“It’s not that I want to hide anything,” Putney said at a news conference Friday morning. “I want to be more thoughtful and deliberate. If I were to put it out indiscriminately and it doesn’t give you good context, it can inflame the situation, exacerbate backlash, increase distrust.”
Charlotte Mayor Jennifer Roberts said she believes the tape should be made public, though not necessarily right now.
“I lean towards transparency in everything our city does,” Roberts said Friday, but she emphasized that the question is one of timing.
“I know there’s a delicate balance when there’s an ongoing investigation. If one piece is released early, it can jeopardize the integrity of the investigation,” she said. “If you have already seen something on the internet, it can cloud your memory, it can alter what you think you saw.”
Scott’s fatal encounter with the police began Tuesday afternoon when officers confronted him outside a Charlotte condominium complex. Police say Brentley Vinson, a 26-year-old black officer, was looking for a suspect with an outstanding warrant — not Scott — and approached Scott shortly before 4 p.m.
According to the police account, Scott stepped out of the truck with a gun, and then got back in the truck. Police said that they told Scott to drop the gun but that he got back out of the vehicle with the weapon and “posed an imminent deadly threat.”
Scott’s family has insisted he was holding not a gun, but a book.
Neither the official video, as the police describe it, nor Scott’s wife’s cellphone footage appears to answer the question definitively. Putney has said that while the police video footage doesn’t offer “absolute definitive visual evidence” that would confirm Scott was pointing a gun, the “totality of all other evidence” supported the police account of his death.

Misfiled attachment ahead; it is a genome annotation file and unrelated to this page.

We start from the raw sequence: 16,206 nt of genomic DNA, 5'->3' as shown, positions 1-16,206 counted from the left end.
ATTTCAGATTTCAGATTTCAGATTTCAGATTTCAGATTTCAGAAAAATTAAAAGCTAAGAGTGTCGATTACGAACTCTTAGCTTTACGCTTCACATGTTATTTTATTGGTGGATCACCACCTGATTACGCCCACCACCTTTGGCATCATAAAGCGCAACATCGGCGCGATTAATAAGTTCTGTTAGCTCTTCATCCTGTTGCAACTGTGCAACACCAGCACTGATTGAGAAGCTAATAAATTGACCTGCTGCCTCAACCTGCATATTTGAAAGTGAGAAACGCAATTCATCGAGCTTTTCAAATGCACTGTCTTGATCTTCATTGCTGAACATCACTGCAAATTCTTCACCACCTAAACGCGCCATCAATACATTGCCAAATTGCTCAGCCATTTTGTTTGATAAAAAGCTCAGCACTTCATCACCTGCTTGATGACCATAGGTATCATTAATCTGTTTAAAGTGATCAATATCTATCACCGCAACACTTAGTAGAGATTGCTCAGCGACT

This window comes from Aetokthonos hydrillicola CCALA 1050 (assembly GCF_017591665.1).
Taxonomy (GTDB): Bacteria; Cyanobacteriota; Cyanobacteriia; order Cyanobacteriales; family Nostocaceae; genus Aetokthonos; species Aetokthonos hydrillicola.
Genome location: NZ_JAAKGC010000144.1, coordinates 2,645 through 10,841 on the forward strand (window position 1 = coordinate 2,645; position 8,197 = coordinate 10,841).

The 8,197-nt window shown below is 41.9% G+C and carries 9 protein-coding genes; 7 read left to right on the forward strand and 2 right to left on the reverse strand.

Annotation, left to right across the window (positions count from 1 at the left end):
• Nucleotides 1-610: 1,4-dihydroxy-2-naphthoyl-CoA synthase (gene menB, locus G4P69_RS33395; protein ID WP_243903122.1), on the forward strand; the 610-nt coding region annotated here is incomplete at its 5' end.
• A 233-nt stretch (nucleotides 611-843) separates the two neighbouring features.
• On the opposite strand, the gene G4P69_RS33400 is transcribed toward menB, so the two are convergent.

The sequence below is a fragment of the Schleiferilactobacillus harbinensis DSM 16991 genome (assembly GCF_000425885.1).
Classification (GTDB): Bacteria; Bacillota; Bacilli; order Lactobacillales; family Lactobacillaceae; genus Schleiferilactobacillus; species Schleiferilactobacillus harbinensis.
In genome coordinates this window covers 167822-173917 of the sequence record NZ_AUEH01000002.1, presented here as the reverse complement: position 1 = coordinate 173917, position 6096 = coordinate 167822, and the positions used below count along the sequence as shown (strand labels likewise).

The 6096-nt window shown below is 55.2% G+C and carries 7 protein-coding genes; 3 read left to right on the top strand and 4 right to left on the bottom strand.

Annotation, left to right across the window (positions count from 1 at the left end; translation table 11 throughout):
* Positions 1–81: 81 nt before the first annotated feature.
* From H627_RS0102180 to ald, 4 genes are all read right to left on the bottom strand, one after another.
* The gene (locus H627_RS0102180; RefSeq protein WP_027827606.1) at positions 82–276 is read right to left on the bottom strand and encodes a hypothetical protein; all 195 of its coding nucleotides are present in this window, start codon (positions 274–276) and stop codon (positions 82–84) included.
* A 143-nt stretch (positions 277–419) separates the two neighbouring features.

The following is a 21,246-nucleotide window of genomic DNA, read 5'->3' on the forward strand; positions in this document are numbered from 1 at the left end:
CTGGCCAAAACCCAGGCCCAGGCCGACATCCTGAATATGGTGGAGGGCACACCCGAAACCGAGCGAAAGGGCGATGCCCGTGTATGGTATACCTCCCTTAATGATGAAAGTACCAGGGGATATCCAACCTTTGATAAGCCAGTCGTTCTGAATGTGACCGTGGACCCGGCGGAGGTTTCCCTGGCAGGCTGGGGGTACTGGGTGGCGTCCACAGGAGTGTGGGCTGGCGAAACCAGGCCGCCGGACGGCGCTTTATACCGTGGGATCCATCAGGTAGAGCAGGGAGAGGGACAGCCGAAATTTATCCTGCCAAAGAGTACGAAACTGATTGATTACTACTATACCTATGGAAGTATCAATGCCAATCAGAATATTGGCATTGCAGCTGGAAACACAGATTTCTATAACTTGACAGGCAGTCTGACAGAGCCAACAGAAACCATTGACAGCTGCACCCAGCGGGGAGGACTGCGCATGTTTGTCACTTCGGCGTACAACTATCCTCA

Rakeyia Scott’s cellphone footage, which is shaky and taken for the most part from behind police vehicles, also does not clearly show the moment when her husband was shot by police. In the video, Rakeyia Scott tells the officers he has a “TBI,” a traumatic brain injury.
“He’s not going to do anything to you guys. He just took his medicine.”
In the video, Rakeyia Scott also directs orders to her husband as officers move in, with one of them asking for a baton.
“Keith, don’t let them break the windows!” she says, her voice quivering.
“Come on out the car,” she insists. “Keith, don’t do it!”
“Keith, get out the car,” she says again, her voice rising. “Keith, Keith, Keith — don’t you do it!”
After the shots are fired, Scott is seen splayed on the ground, not moving, and surrounded by officers. His wife then calls 911.
On Friday, Putney pushed back against expectations that the police footage of Scott’s death “will be a panacea.”
“I can tell you that will not be the case,” he said, adding that investigators are still interviewing witnesses and reviewing evidence. “The process is painstakingly slow sometimes. It’s going to take them some time to piece together everything that happened.”
(Kaleem reported from Charlotte, Jarvie, a special correspondent, from Atlanta, and Pearce from Los Angeles.)
©2016 Los Angeles Times